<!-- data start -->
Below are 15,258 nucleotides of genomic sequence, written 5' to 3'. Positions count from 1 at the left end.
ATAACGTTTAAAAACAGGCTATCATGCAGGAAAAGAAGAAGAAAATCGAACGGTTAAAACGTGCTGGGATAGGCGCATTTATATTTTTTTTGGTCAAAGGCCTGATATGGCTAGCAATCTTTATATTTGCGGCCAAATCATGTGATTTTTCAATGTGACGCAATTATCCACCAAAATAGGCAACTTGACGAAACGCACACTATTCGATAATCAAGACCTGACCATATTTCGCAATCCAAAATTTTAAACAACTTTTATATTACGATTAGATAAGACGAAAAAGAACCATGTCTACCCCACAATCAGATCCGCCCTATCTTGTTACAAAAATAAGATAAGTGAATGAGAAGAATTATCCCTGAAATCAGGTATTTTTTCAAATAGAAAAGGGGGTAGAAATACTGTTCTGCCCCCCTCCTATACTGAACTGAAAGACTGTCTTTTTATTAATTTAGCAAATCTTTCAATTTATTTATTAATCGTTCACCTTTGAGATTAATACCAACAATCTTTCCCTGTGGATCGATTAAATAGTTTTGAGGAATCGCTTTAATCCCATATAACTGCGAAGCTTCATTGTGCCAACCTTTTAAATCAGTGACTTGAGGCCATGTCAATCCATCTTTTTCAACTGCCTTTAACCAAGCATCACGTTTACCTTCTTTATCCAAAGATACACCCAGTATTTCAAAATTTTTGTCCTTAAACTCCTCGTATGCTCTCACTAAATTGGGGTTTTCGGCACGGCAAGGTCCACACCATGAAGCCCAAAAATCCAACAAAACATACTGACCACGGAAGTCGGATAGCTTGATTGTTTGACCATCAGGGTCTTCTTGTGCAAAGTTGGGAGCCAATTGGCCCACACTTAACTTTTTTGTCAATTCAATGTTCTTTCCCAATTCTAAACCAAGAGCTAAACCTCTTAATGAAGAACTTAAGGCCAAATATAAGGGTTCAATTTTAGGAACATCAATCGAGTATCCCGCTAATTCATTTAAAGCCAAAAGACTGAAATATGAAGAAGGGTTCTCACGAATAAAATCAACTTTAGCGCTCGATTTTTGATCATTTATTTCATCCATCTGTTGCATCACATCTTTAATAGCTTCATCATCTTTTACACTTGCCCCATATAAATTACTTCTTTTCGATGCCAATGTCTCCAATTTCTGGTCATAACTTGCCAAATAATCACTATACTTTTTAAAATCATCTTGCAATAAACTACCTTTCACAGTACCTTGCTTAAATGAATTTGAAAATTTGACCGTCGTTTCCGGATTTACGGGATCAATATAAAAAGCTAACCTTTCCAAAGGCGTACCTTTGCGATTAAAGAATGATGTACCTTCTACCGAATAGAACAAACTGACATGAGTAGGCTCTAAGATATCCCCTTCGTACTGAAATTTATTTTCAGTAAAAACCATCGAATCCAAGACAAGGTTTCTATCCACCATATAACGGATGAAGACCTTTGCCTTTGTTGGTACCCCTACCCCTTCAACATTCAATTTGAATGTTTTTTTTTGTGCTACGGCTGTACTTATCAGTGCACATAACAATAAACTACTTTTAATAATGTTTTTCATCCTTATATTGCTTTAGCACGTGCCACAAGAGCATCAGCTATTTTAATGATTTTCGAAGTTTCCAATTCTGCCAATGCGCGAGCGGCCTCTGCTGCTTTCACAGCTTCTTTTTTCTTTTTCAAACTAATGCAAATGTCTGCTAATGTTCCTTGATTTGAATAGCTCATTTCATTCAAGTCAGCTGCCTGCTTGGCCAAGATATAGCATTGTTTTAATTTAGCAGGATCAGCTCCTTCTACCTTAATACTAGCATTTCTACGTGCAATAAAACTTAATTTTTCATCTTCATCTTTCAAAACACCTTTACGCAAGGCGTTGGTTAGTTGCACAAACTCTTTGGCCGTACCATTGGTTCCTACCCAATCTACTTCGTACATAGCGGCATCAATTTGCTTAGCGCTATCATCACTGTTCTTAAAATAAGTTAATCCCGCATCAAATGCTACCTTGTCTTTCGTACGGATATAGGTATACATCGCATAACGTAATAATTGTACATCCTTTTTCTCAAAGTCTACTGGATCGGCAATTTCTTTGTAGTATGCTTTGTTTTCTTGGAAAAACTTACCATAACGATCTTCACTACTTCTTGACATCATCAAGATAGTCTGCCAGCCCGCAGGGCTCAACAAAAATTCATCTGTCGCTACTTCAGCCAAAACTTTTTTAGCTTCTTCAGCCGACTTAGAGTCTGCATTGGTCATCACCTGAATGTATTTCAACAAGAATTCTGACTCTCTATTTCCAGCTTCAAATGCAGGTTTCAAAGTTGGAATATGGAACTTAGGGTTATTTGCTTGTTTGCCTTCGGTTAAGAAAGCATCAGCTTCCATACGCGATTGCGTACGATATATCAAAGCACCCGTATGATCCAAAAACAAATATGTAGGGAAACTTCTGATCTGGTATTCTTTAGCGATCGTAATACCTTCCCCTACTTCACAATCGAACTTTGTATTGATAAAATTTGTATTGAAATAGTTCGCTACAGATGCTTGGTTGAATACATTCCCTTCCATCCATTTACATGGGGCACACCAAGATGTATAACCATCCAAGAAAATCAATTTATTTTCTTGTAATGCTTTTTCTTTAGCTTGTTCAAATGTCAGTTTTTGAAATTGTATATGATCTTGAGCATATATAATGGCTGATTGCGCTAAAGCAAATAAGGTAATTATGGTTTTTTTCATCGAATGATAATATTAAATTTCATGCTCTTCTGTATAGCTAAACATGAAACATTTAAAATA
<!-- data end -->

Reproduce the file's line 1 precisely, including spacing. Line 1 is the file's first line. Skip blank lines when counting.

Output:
Below are 15,258 nucleotides of genomic sequence, written 5' to 3'. Positions count from 1 at the left end.